d) transcription of an unheighted version of the melody – this is most simply done by recording on a blank sheet of paper the indicated melodic motion in groups of notes without stems.

            iii) Mode

Choosing a mode for realization is the most important step in reconstruction.  Consideration of a number of factors will help in guiding this decision; in particular, care should be taken to match observed features of the melody, especially intonations and cadences, with characteristic behaviours of a given mode.  A number of guides may be used in this process: beginners might find of use the explanations and tables in William P. Mahrt, ‘Gamut, Solmizaiton and Modes’, in A Performer’s Guide to Medieval Music, ed. Ross W. Duffin (Bloomington, IN, 2000), 482-495.

Matching the mood or character of the text to the mode is a necessarily more speculative enterprise.  Attempts to link modal ethos to text character have proved debatable for the Roman chant repertory, but the advice given in John’s De musica of c. 1100 on selecting modes for newly composed chants may be borne in mind for medieval song repertories.  His description of modal features is remarkable for assigning differing characters to modes on the grounds of attributed responses to specific musical features:

Alios namque morosa et curialis vagatio primi delectat, alios rauca secundi gravitas capit, alios severa et quasi indignans tertii persultatio iuvat, alios adulatorius quarti sonus attrahit, alii modesta quinti petulantia ac subitaneo ad finalem casu moventur, alii lacrimosa sexti voce mulcentur, alii mimicos septimi saltus libenter audiunt, alii decentem et quasi matronalem octavi canorem diligent.

Johannes Affligemensis, De musica cum tonario, ch. XVI, ed. Joseph Smits van Waesberghe, Corpus scriptorum de musica 1 (Rome, 1950), 109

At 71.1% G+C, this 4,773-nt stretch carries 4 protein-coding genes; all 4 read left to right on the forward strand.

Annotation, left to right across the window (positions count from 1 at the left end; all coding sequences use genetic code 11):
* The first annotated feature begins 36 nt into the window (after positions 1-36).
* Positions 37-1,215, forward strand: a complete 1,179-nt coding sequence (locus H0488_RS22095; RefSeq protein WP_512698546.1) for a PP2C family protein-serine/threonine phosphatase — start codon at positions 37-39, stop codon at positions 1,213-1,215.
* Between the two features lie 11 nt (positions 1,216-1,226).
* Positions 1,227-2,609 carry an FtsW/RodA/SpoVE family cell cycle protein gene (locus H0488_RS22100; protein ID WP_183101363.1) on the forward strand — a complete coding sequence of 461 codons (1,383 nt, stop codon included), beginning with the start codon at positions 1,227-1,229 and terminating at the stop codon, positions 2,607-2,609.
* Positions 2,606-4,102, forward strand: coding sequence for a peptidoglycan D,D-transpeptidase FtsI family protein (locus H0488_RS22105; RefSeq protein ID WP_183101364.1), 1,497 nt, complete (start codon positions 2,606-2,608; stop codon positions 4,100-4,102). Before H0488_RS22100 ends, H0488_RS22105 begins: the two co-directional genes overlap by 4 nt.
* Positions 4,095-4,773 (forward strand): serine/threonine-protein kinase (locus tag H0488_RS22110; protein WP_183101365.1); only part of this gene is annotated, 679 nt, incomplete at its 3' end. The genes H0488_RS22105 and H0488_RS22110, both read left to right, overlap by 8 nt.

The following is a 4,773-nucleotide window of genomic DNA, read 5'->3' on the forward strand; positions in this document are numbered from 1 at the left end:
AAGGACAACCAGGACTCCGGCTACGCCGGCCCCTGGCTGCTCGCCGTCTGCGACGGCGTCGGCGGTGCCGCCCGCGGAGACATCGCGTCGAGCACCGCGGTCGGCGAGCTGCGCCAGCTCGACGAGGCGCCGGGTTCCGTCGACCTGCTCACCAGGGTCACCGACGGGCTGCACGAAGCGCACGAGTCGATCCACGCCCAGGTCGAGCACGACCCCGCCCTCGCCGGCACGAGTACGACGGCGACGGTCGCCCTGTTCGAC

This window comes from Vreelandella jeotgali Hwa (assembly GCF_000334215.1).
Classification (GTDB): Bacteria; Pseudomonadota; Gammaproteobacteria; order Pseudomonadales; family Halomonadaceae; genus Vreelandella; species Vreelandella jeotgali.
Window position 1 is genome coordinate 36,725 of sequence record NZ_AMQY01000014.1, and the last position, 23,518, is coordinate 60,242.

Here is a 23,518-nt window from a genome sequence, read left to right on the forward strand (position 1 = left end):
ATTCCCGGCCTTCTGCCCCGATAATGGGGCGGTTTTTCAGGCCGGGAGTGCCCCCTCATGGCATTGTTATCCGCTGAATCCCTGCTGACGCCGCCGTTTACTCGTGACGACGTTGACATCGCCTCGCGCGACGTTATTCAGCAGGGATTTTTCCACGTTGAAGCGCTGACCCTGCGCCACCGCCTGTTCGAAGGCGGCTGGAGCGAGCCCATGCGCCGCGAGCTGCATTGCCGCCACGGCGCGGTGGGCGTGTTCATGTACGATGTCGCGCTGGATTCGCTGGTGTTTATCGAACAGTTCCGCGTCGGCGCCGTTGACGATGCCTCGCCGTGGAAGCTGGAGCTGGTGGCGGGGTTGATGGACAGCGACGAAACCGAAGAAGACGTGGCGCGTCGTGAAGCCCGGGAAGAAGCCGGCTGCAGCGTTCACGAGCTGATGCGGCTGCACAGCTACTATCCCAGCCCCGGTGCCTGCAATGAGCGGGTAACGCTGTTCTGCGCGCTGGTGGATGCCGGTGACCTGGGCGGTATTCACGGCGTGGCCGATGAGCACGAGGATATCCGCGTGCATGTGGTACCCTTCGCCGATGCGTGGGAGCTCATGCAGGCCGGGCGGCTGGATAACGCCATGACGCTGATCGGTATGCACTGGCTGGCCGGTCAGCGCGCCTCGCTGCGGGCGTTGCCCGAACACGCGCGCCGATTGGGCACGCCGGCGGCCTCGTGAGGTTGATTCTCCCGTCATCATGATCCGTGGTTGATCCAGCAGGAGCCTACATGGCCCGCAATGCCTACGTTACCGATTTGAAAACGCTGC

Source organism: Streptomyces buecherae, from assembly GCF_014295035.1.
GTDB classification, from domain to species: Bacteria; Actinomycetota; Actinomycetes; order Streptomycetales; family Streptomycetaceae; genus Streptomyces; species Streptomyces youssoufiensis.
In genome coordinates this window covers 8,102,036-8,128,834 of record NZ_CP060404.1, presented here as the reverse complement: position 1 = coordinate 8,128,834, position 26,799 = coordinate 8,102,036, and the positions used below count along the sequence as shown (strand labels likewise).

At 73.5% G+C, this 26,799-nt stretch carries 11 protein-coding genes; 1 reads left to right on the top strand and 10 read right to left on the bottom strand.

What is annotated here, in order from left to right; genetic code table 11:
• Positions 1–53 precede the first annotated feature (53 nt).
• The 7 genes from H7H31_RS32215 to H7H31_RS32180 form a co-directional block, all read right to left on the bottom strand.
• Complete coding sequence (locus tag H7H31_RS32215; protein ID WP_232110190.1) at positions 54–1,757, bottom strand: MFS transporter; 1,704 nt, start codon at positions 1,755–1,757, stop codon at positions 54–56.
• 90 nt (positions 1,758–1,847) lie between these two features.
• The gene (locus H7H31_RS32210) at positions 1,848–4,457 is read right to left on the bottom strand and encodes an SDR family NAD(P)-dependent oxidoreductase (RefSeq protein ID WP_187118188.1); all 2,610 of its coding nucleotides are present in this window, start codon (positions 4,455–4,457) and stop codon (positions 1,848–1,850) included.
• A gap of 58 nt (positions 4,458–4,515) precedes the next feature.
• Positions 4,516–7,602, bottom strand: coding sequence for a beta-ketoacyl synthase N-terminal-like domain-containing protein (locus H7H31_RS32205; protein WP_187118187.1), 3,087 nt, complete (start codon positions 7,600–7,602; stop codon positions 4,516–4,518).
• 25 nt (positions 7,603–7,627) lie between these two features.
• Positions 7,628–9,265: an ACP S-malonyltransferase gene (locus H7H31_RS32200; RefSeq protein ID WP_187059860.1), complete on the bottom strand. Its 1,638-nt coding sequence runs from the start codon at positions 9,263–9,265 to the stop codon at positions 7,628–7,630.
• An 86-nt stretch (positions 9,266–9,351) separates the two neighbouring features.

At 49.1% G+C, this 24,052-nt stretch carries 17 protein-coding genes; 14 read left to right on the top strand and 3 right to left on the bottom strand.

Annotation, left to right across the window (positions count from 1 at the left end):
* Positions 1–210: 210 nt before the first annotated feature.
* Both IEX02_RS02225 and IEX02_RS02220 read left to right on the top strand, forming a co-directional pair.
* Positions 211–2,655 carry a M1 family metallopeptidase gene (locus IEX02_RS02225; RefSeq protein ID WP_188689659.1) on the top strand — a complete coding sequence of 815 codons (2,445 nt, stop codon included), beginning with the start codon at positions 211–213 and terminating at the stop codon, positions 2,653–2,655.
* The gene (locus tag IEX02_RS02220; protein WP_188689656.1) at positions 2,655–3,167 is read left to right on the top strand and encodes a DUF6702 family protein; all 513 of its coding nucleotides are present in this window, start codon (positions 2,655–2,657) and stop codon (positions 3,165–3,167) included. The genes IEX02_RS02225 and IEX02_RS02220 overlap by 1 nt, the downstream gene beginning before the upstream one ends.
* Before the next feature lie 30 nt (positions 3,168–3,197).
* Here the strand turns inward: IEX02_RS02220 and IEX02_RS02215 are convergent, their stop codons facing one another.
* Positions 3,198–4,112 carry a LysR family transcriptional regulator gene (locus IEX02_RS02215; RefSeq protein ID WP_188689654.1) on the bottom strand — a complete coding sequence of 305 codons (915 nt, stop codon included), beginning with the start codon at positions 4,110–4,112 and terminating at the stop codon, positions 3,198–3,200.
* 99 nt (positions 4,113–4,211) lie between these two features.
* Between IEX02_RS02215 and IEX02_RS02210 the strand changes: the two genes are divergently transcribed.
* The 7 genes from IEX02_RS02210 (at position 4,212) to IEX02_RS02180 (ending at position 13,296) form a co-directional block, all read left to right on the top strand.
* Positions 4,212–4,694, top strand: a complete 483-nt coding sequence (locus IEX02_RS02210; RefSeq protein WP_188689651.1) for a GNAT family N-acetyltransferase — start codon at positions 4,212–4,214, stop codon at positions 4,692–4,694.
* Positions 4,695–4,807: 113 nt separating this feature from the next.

'The slow and stately course of the first mode delights some, while the harsh gravity of the second satisfies others. The austere and somewhat indignant leap of the third pleases some, while others are attracted by the flattering sonorities of the fourth.  Some are moved by the tempered exuberance of the fifth and by its sudden descent to the final, while others are melted by the tearful voice of the sixth.  Some gladly listen to the extravagant jumps of the seventh, while others love the proper and almost matronly sonority of the eighth.'

Translation adapted from Daniel Saulnier, The Gregorian Modes, trans. Edward Schaefer (Solesmes, 1997, trans. 2002), 21.

            iv) Models

Models should be identified for reconstructed melodies wherever possible.  The most convincing models are coeval songs written in comparable verse forms. Bruno Stäblein’s edition of medieval hymn melodies provides a large body of melodies in a range of different verse forms (for references to cited studies, see below). David Hiley’s incipit index is particularly useful for navigating this volume, although what is most needed for the type of reconstruction work described here is a verse index.  Other useful resources include recent studies of neumed classical verse in the early middle ages by Silvia Wälli and Gundela Bobeth. A number of tropes were also composed in metrical verse forms: a small number of these may be found in modern editions.  Comparisons may also be made with melodic designs recorded for accentual Latin verse in this period.  Where no proximate models can be found in song forms, chants can sometimes be identified that exhibit similar behaviours.  Editions and studies that may be searched by mode greatly facilitate consultation, such as the modal index to the Graduale Romanum.

In some cases, the model that is drawn on is not a specific melody but a way of setting a text.  Some metres (especially hexameters and pentameters) are treated in the manner of a psalm recitation, while some more complex lyric metres were set by emphasizing properties of the metre. For examples, see the explanations provided in the reconstructions for Carmina qui quondam and Si quantas rapidis respectively.


Gundela Bobeth, Antike Verse in mittelalterlicher Vertonung : Neumierungen in Vergil-, Statius-, Lucan- und Terenz-Handschriften (Monumenta monodica medii aevi, Subsidia 5; Kassel and Basel, 2013)

Paul Evans, Early Trope Repertory of Saint Martial de Limoges (Princeton, N.J., 1970, repr. 2015)

David Hiley, incipit index to editions of medieval hymns

Francesco Stella and Sam Barrett (eds.), Corpus rhythmorum musicum saec. iv–ix, i: Songs in Non-liturgical Sources (Florence, 2007)

Bruno Stäblein (ed.), Hymnen: Die mittelalterlichen Hymnenmelodien des Abendlandes (Monumenta monodica medii aevi, 1; Kassel and Basel, 1956)

Sylvia Wälli, Melodien aus mittelalterlichen Horaz-Handschriften: Edition und Interpretation der Quellen (Monumenta monodica medii aevi, Subsidia 3; Kassel and Basel, 2002)